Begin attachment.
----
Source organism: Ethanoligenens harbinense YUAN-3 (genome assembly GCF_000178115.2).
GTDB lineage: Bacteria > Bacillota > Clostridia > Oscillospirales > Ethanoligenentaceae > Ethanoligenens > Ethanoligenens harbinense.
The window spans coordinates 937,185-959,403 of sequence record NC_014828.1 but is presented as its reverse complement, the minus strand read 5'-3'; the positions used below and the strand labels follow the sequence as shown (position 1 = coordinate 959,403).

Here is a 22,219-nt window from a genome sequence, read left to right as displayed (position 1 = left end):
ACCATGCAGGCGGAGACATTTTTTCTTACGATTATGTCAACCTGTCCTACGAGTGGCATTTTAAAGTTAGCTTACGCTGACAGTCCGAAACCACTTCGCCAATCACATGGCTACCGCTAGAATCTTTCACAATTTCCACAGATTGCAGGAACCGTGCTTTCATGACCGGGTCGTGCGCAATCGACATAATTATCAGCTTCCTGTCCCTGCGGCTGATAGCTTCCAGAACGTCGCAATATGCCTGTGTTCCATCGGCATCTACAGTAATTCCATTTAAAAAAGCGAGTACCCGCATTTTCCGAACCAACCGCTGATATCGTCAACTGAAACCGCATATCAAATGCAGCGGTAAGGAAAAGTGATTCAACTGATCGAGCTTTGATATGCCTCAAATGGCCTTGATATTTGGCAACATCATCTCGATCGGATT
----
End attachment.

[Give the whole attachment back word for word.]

Source organism: Ethanoligenens harbinense YUAN-3 (genome assembly GCF_000178115.2).
GTDB lineage: Bacteria > Bacillota > Clostridia > Oscillospirales > Ethanoligenentaceae > Ethanoligenens > Ethanoligenens harbinense.
The window spans coordinates 937,185-959,403 of sequence record NC_014828.1 but is presented as its reverse complement, the minus strand read 5'-3'; the positions used below and the strand labels follow the sequence as shown (position 1 = coordinate 959,403).

Here is a 22,219-nt window from a genome sequence, read left to right as displayed (position 1 = left end):
ACCATGCAGGCGGAGACATTTTTTCTTACGATTATGTCAACCTGTCCTACGAGTGGCATTTTAAAGTTAGCTTACGCTGACAGTCCGAAACCACTTCGCCAATCACATGGCTACCGCTAGAATCTTTCACAATTTCCACAGATTGCAGGAACCGTGCTTTCATGACCGGGTCGTGCGCAATCGACATAATTATCAGCTTCCTGTCCCTGCGGCTGATAGCTTCCAGAACGTCGCAATATGCCTGTGTTCCATCGGCATCTACAGTAATTCCATTTAAAAAAGCGAGTACCCGCATTTTCCGAACCAACCGCTGATATCGTCAACTGAAACCGCATATCAAATGCAGCGGTAAGGAAAAGTGATTCAACTGATCGAGCTTTGATATGCCTCAAATGGCCTTGATATTTGGCAACATCATCTCGATCGGATT